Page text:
Danny realises how difficult it can be for some in similar situations to his to hold down a job, and says he has been fortunate to receive amazing support from his employers and colleagues. “They have taken my condition very seriously, on days when I have not felt well, I’ve been sent to the doctor and then home. In my first week at work I went into ICU and the support was overwhelming, I was told to take my time in recovery, and that my life was more important, my job was never in jeopardy.

“My condition has only really affected me physically as I don’t get to enjoy a good run or hard workout, I am not allowed to put too much strain on the heart, which is why I love playing golf so much.”

Danny says that should he receive a transplant he would most enjoy the freedom to be more active, take longer walks and runs, and get out onto the sports field.

His infectious enthusiasm for life has many people rooting for him and it’s not hard to see why: “I love that I am blessed with good people everywhere I go, whether it be my family or friends or colleagues at work, I have been so blessed to meet the right people.

“I haven’t felt sorry for myself with my condition,” he says. “If anything I am incredibly lucky to have the team of doctors and the amazing nurses who have attended to me whilst in hospital. It is important for me to realise that I am alive and have to live the best life I can while I can.

And if you think these sentiments are admirable, don’t put away the Kleenex just yet. Danny is a true soldier: “To be able to potentially get a transplant means a second chance, I am grateful for this,” he says. But according to Danny, there is nothing bad about his life. “I get to laugh and share jokes with friends. There are many, many people who have it worse. I am extremely lucky,” he admits.

“I surround myself with good people, this keeps me going always, I have people who message and call me daily to find out how I am. I seldom have bad days because I refuse to feel sorry for myself.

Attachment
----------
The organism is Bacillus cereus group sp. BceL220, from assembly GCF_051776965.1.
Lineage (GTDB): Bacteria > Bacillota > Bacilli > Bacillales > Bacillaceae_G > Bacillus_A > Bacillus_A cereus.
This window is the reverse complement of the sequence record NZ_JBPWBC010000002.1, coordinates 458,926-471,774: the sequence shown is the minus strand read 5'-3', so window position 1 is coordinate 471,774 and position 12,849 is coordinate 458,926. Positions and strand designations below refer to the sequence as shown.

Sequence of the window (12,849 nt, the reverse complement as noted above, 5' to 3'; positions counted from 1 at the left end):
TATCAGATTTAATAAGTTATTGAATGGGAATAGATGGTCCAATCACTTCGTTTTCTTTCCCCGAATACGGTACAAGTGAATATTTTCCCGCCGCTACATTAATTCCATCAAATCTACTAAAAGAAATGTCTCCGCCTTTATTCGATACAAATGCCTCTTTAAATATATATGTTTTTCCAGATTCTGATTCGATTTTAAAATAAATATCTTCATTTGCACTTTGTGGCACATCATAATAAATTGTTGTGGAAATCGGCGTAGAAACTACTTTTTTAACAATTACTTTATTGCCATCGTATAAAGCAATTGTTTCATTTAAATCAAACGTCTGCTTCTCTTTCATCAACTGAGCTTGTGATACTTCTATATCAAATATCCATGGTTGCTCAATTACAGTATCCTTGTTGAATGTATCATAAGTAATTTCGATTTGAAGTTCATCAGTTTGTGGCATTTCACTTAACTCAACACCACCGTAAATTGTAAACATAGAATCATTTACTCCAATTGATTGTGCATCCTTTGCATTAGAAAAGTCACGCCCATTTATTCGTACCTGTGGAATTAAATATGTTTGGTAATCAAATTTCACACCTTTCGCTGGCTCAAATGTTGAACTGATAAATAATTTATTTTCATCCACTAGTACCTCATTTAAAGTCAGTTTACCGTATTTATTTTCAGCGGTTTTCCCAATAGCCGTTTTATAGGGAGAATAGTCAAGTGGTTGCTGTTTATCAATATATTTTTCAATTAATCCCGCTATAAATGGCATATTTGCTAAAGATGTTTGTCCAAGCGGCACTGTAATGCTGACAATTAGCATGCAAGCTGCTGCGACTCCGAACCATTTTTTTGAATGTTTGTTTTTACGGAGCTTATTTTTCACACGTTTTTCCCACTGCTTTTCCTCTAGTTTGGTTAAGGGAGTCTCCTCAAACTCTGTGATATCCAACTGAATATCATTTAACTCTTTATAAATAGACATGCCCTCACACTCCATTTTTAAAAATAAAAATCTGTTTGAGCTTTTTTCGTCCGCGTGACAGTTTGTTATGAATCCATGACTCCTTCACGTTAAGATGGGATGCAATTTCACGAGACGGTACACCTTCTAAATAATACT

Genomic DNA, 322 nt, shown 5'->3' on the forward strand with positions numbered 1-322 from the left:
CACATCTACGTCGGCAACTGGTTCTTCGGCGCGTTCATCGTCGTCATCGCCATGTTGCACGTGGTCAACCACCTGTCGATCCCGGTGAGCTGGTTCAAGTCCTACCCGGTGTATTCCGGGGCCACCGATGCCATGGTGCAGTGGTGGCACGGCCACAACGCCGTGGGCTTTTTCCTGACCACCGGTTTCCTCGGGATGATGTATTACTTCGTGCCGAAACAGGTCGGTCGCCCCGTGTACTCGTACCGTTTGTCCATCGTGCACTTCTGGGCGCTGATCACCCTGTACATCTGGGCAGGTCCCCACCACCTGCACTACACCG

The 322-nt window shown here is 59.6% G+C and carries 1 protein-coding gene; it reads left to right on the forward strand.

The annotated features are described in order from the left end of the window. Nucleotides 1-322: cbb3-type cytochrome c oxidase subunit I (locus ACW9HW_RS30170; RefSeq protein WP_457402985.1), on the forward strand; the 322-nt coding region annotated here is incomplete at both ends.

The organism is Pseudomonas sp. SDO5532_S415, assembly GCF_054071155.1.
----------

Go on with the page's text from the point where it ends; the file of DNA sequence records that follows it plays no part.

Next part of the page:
“I believe that life is like a game of poker, everyone gets dealt a hand, these are my cards and I must play them as best I can to win the game. Everyone you meet is dealt a hand, how they play it is totally up to them.”

Danny, who has been an organ donor for a few years now, says that he does not believe enough is done in South Africa to make people aware of organ donation. “This should be taught at school,” he says. “I really only learnt about organ donation when I was affected by my own need for a donation.”

A firm believer in the opt-out system, Danny says that if it were up to him, he would make it a rule that people should be organ donors from birth.

“After all, they are free to opt out,” he reasons. “I feel a lot less people would opt out than opt in. My friends are all well aware of my condition, and a lot of them have since become donors.”

Asked what he would you like to say to South Africans about organ donation, Danny points out that South Africans are simply not aware how important becoming an organ donor is.

“That they can save as many as eight lives, simply by donating their organs is amazing, and that is not even taking into account how many can be assisted with tissue, bone and corneas. Please become a donor,” he implores. “Imagine it was your family member needing assistance.”

And indeed, there are thousands of people just like Danny in dire need of organs; people who might die if they don’t get the help they need, so, quoting a smiling Danny and the famous sports brand slogan, why not help others by donating your organs when you no longer have need of them?

“Just do it!”